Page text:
Brown-bagging it at your desk not as stressful when it's your choice, study finds
WEDNESDAY, Oct. 9, 2013 (HealthDay News) -- Working through your lunch break may not be so bad, as long as you make that choice yourself and don't feel pressured into it, a new study suggests.
"We found that a critical element was having the freedom to choose whether to do it or not," John Trougakos, an assistant professor of organizational behavior at the University of Toronto's Rotman School of Management, said in a university news release. "The autonomy aspect helps to offset what we had traditionally thought was not a good way to spend break time."
He and his colleagues asked administrative employees at a large university what they had done during their lunch breaks over a 10-day period. Their co-workers were then asked to report how tired the participants looked at the end of each work day.
Workers who did relaxing activities during their lunch break appeared the least tired by the end of the day. Those who worked through their lunch break appeared more tired, but less so if they had made that choice themselves, according to the study in the Academy of Management Journal.
The researchers also found that socializing during lunch break could lead to higher levels of fatigue by the end of the day, for instance if participants socialized with other employees in the company cafeteria or if the boss was around.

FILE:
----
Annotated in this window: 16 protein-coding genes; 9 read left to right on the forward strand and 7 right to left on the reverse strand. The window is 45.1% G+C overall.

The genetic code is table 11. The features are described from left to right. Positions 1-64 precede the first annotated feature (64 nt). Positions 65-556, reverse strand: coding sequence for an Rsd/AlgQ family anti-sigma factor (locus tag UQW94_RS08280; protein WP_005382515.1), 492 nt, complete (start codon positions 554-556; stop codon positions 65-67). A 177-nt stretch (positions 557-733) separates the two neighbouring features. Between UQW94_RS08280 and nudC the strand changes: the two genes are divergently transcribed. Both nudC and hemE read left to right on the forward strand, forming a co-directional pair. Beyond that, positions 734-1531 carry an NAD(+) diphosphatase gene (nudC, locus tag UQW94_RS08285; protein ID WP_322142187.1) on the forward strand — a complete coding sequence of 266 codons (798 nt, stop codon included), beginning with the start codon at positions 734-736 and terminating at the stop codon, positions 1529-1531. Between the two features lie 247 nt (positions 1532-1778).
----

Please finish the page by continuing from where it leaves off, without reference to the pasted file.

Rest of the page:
In such circumstances, conversations may be about work and employees may be more careful about what they say and about the impression they make with their colleagues, Trougakos explained.
"You're hanging out with people who you can't necessarily kick back and be yourself with," he said.
Failing to provide employees with opportunities to recover from work during the day can result in lower worker effectiveness and productivity, leading to burnout, absenteeism and higher staff turnover, according to Trougakos.
The American Psychological Association discusses job stress and how to deal with it (http://www.apa.org/helpcenter/job-stress.aspx ).
SOURCE: University of Toronto, news release, Oct. 1, 2013